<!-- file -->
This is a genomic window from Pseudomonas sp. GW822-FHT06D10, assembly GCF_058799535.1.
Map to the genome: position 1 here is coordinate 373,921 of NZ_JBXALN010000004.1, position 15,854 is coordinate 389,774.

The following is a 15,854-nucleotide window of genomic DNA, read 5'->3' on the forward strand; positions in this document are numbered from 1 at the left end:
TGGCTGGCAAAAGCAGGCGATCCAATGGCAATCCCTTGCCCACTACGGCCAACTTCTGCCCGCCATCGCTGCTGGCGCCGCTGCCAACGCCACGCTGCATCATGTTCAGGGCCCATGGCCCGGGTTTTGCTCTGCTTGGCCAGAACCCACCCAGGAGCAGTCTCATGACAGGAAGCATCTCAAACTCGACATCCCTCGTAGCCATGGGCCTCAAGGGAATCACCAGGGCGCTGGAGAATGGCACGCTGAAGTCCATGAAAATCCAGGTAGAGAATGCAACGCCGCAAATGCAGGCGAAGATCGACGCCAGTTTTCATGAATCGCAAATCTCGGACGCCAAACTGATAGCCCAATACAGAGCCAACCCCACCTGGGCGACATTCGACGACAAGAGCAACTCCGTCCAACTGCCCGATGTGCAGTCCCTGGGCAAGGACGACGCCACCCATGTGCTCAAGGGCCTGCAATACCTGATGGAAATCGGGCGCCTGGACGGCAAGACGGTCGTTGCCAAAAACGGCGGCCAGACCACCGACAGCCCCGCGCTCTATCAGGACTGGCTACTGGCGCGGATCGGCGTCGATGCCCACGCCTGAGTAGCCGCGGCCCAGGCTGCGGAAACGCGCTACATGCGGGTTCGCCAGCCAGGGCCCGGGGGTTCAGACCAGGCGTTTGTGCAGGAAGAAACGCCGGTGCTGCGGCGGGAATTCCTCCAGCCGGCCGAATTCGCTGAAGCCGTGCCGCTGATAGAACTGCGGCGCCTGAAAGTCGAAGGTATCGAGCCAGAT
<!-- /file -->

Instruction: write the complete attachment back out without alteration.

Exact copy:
This is a genomic window from Pseudomonas sp. GW822-FHT06D10, assembly GCF_058799535.1.
Map to the genome: position 1 here is coordinate 373,921 of NZ_JBXALN010000004.1, position 15,854 is coordinate 389,774.

The following is a 15,854-nucleotide window of genomic DNA, read 5'->3' on the forward strand; positions in this document are numbered from 1 at the left end:
TGGCTGGCAAAAGCAGGCGATCCAATGGCAATCCCTTGCCCACTACGGCCAACTTCTGCCCGCCATCGCTGCTGGCGCCGCTGCCAACGCCACGCTGCATCATGTTCAGGGCCCATGGCCCGGGTTTTGCTCTGCTTGGCCAGAACCCACCCAGGAGCAGTCTCATGACAGGAAGCATCTCAAACTCGACATCCCTCGTAGCCATGGGCCTCAAGGGAATCACCAGGGCGCTGGAGAATGGCACGCTGAAGTCCATGAAAATCCAGGTAGAGAATGCAACGCCGCAAATGCAGGCGAAGATCGACGCCAGTTTTCATGAATCGCAAATCTCGGACGCCAAACTGATAGCCCAATACAGAGCCAACCCCACCTGGGCGACATTCGACGACAAGAGCAACTCCGTCCAACTGCCCGATGTGCAGTCCCTGGGCAAGGACGACGCCACCCATGTGCTCAAGGGCCTGCAATACCTGATGGAAATCGGGCGCCTGGACGGCAAGACGGTCGTTGCCAAAAACGGCGGCCAGACCACCGACAGCCCCGCGCTCTATCAGGACTGGCTACTGGCGCGGATCGGCGTCGATGCCCACGCCTGAGTAGCCGCGGCCCAGGCTGCGGAAACGCGCTACATGCGGGTTCGCCAGCCAGGGCCCGGGGGTTCAGACCAGGCGTTTGTGCAGGAAGAAACGCCGGTGCTGCGGCGGGAATTCCTCCAGCCGGCCGAATTCGCTGAAGCCGTGCCGCTGATAGAACTGCGGCGCCTGAAAGTCGAAGGTATCGAGCCAGAT